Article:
At first while I was sick and stuck in bed, I fixated on feeling awful. Every symptom took on an exaggerated quality and I couldn’t find any comfort. I couldn’t focus on anything to pass the time other than mindless tv watching and sporadic light reading. After a couple of days, I was able to focus and felt a desire to tackle some reading that was a bit more thoughtful. My candidacy director gave me a copy of St. Ignatius of Loyola’s autobiography shortly before Christmas. I had read it a couple of years ago when I first discovered Ignatian spirituality but I had forgotten a lot of the details. I spent a day delving into his account of his life and it reawoke my admiration for him and for his spirituality.

He was an incredible man – so self aware and observant. Holy, dedicated, always striving to know God’s will in a given moment. I love that he developed the Spiritual Exercises from his own intense attempts (and they were intense!) to understand God’s will and to know God deeply. He recorded all of his insights and developed a powerful set of prayer exercises to help one come to know God, discern God’s will, and to make decisions. I used the Exercises during my vocation discernment, and it led me to the freedom I needed to make the decision to apply to be a candidate with the Lorettos. Using his Examen prayer, I am able to look at my day more closely and see God’s presence. His method of scriptural contemplation helps me to see Jesus and talk to him as naturally as I do to my friends.

Anyway, as I read the autobiography, I recalled the First Principle and Foundation of the Exercises:

The human person is created to praise, reverence, and serve God Our Lord, and by doing so, to save his or her soul.

All other things on the face of the earth are created for human beings in order to help them pursue the end for which they are created.

It follows from this that one must use other created things, in so far as they help towards one’s end, and free oneself from them, in so far as they are obstacles to one’s end.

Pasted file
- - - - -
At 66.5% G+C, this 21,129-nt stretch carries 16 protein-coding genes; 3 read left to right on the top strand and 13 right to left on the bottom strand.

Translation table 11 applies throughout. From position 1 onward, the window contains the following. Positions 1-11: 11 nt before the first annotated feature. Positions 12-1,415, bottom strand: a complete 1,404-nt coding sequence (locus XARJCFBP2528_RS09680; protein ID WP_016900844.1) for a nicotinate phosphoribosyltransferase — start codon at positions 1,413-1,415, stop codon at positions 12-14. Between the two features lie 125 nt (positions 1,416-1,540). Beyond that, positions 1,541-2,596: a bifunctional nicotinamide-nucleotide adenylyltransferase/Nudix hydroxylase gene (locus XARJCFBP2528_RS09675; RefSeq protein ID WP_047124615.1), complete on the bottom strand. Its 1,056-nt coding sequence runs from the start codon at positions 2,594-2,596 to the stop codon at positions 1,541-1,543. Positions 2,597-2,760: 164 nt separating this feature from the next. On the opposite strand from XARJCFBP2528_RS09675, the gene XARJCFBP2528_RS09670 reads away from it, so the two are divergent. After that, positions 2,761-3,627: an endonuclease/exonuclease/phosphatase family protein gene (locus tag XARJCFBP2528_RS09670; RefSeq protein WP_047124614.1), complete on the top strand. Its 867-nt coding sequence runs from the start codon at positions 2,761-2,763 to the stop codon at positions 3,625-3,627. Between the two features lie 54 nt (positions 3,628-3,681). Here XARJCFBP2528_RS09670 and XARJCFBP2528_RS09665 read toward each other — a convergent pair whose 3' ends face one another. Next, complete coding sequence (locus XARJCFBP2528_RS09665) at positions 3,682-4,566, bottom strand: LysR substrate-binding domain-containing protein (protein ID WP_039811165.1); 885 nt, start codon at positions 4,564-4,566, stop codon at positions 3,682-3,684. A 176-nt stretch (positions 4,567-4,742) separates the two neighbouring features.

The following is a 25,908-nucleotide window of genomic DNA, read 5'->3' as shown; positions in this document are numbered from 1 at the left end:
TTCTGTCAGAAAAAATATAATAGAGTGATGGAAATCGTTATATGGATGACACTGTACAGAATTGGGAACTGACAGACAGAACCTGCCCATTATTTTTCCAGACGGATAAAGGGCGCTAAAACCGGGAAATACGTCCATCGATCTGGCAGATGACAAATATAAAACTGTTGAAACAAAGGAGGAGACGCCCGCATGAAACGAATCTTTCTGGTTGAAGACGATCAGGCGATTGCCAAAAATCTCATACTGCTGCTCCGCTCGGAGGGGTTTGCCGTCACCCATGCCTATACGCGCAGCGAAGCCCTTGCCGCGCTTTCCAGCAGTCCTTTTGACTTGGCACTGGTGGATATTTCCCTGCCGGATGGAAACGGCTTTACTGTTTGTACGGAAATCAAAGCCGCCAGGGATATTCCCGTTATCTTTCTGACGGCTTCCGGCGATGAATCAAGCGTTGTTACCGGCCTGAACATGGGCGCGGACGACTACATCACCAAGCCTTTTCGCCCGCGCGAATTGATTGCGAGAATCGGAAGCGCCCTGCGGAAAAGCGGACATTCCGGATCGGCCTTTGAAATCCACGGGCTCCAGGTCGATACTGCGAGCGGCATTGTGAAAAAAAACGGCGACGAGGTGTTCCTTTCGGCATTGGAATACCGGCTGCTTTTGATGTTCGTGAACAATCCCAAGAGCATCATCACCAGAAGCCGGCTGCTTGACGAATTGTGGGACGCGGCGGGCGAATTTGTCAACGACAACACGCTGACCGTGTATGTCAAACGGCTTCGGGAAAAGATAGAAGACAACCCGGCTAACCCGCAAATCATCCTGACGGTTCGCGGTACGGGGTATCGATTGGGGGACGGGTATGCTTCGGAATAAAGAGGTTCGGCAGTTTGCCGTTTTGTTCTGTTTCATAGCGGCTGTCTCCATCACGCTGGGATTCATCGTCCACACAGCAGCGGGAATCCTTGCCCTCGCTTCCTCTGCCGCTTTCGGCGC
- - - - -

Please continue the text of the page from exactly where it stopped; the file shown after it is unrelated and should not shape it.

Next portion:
To do this, we need to make ourselves indifferent to all created things, provided the matter is subject to our free choice and there is no other prohibition.

Thus, as far as we are concerned, we should not want health more than illness, wealth more than poverty, fame more than disgrace, a long life more than a short one, and similarly for all the rest, but we should desire and choose only what helps us more towards the end for which we are created.

Of course, being sick, I was fixated on the part about not wanting health more than illness. I don’t like being sick. I hate being sick. It’s inconvenient, it’s uncomfortable, and sometimes it’s gross. But often a person doesn’t have much control over being sick, and that’s what I felt St. Ignatius was telling me in that moment. I am sick, I can’t force myself to not be sick, so I just have to be sick. And try to find God in this time of illness. This freed me up to be patient, to be sick and not grumble or feel anxious about it, to just be sick and be with God as I rode it out. A very different experience for this girl! (A big thanks to Iggy!)

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I expect to write another post about Mary Ward soon. When I finished the Ignatius autobiography, I started a new (to me) biography of Mary Ward. Reading is in progress. I’m sure I’ll have lots to share about her when I’m finished.